Ludvig Åberg, playing in his first U.S. Open, leads after two rounds

No experience? No problem, as Ludvig Åberg takes control of the U.S. Open at Pinehurst

PINEHURST, N.C. — The U.S. Open is now in the hands of a player who's never teed it up on the weekend in a U.S. Open.

Ludvig Åberg stands atop the leaderboard at the U.S. Open, despite the fact that this is his first U.S. Open. Moreover, he had never even played in a major at all before this year. And yet here he is, taming — or at least surviving — a course that chewed up everyone from Scottie Scheffler to Brooks Koepka to Tiger Woods.

"A U.S. Open is supposed to be hard. It's supposed to be tricky, and it's supposed to challenge any aspect of your game. And I feel like it's really doing that," Åberg said after his round. "But super fortunate with the way that things have turned out over the last couple days, and hopefully we'll be able to keep it up."

"The guy is like a machine, from what I saw," Tony Finau said of Åberg, who he played with Thursday and Friday. "He hit a lot of fairways and a lot of greens. He sure makes it look pretty easy."

Thursday night leaders, Patrick Cantlay and Rory McIlroy, struggled but are still very much within striking distance. Matthieu Pavon kept pace with Åberg, even holding a share of the lead for much of the afternoon. Bryson DeChambeau rode an up-and-down -1 round to end at -4. Thomas Detry and Finau also lurk amid the top seven, and only DeChambeau and McIlroy have major wins among them all.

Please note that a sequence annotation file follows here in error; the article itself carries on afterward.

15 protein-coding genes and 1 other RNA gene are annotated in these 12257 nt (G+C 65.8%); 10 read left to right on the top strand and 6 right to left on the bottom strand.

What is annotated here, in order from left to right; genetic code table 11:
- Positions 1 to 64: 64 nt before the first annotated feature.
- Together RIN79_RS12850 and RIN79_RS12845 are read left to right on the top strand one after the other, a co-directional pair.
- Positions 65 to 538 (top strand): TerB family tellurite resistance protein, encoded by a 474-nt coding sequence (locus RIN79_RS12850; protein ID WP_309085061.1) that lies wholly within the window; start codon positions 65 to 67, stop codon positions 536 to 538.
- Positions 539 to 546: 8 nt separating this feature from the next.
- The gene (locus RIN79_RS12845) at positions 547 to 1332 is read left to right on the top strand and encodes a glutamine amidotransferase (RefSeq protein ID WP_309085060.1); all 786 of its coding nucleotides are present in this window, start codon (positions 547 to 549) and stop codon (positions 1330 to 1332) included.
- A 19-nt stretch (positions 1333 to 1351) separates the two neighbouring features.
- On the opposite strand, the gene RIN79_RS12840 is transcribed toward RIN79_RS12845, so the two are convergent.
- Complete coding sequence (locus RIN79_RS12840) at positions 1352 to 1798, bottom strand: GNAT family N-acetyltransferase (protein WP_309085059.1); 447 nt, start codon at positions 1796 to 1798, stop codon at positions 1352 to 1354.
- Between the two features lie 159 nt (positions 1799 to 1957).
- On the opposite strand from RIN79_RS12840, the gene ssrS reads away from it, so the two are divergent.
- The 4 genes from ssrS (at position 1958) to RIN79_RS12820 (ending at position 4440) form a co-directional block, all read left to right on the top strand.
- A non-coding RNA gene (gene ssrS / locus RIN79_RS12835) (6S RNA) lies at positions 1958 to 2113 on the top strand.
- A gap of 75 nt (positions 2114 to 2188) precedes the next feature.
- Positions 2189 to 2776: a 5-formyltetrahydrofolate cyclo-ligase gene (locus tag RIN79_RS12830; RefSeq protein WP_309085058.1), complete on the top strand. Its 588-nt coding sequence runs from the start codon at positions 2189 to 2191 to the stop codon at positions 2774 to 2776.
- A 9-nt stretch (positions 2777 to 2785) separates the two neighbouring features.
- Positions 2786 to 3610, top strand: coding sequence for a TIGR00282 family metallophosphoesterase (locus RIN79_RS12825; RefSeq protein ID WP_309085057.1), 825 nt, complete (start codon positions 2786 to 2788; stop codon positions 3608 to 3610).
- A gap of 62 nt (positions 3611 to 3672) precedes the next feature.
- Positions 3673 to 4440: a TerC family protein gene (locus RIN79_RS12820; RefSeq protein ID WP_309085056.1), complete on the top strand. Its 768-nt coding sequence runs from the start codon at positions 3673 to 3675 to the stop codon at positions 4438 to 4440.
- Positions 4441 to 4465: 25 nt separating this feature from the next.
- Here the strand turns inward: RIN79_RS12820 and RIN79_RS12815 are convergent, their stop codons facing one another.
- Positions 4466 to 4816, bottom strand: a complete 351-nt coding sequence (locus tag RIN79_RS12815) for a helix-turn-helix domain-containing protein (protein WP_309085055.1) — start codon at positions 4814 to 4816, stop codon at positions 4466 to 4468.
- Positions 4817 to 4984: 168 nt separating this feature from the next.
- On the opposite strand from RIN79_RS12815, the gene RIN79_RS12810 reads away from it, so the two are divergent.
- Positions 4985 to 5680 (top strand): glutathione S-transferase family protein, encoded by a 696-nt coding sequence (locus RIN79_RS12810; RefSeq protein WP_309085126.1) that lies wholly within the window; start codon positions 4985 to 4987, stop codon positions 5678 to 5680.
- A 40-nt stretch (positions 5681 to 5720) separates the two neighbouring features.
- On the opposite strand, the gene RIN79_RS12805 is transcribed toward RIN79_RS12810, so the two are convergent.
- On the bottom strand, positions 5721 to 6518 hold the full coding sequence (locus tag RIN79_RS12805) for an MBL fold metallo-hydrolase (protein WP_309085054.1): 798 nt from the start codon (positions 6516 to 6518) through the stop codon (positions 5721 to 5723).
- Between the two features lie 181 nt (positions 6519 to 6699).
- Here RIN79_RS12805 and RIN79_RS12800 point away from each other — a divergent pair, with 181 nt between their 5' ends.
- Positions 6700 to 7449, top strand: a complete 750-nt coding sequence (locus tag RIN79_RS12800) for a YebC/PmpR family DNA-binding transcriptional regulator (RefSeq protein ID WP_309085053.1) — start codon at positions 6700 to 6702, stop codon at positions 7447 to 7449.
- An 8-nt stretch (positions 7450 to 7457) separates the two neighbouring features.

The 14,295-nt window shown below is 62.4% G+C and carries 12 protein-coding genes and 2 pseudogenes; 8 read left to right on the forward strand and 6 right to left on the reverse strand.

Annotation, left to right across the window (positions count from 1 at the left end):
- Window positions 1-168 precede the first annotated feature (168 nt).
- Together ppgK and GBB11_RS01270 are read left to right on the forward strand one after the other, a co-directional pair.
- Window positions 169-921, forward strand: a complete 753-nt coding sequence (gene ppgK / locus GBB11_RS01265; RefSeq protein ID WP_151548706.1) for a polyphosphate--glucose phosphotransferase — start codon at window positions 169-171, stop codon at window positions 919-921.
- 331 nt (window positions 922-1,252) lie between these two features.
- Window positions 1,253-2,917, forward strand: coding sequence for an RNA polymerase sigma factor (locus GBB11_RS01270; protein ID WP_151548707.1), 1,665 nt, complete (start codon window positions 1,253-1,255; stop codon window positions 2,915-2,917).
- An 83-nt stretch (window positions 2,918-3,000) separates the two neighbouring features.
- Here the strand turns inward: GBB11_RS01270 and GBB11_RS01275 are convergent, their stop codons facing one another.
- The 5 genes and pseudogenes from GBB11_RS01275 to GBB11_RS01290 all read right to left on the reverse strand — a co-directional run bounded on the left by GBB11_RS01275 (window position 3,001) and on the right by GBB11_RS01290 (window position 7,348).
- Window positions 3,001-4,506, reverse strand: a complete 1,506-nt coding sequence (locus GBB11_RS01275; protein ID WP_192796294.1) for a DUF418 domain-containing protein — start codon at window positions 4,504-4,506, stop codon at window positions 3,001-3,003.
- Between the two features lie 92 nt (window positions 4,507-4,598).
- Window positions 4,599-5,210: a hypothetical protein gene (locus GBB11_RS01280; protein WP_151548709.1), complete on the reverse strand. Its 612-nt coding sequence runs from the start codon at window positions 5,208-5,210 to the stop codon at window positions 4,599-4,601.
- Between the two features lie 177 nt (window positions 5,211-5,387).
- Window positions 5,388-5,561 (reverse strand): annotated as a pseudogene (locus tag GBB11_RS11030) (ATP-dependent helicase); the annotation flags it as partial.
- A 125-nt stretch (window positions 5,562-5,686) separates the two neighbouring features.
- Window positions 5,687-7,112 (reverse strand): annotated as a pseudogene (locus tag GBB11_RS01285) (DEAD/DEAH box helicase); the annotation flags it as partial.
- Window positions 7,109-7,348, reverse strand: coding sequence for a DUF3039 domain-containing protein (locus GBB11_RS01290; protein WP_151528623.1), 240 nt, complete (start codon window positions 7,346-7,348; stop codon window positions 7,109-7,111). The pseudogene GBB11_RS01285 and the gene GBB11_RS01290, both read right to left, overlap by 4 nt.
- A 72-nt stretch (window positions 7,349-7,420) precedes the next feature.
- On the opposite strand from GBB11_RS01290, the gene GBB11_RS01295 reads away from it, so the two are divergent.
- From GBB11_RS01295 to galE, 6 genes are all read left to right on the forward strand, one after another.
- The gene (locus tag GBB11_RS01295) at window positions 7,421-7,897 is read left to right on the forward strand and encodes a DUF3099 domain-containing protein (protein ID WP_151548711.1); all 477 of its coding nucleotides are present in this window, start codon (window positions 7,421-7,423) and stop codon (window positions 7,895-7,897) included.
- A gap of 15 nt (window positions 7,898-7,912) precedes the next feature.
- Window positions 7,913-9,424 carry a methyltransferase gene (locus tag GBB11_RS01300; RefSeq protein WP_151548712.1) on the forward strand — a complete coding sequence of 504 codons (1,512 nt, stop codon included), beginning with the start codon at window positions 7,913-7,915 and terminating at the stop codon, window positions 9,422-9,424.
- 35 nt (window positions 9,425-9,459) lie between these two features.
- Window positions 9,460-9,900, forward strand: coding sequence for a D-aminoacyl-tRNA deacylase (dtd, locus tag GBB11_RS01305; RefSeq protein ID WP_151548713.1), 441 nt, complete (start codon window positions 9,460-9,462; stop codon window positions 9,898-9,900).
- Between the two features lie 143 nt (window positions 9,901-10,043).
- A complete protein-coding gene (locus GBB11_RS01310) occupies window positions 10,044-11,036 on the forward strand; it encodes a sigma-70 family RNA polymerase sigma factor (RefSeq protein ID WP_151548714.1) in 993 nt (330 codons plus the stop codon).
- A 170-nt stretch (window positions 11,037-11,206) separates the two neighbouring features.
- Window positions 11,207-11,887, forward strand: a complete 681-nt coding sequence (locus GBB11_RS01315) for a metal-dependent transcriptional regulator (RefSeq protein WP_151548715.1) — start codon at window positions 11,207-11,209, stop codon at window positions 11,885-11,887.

A total of 14 players are within a shot of Åberg heading into the weekend — a traffic jam the USGA will be more than happy to maintain into the weekend.

The best moment of Friday afternoon happened nowhere near the top of the leaderboard. Francesco Molinari, who had missed the cut in eight of his last 10 majors, drained a hole-in-one on his final hole of the day to make the cut on the number:

So far, Pinehurst hasn't really shown its teeth to the top of the leaderboard. But with scorching temperatures and clear skies in the forecast, the course might — might — get much tougher to manage.

"This golf course is going to play very challenging over the weekend, especially with the forecast that we have," Cantlay said. "So I think being smart and being patient, it's inevitable there's going to be some mistakes made, but that's just part of playing a U.S. Open."

At this point, it's debatable who's in better shape to handle that kind of carnage — players who have been here before, or a player who doesn't know what he should fear.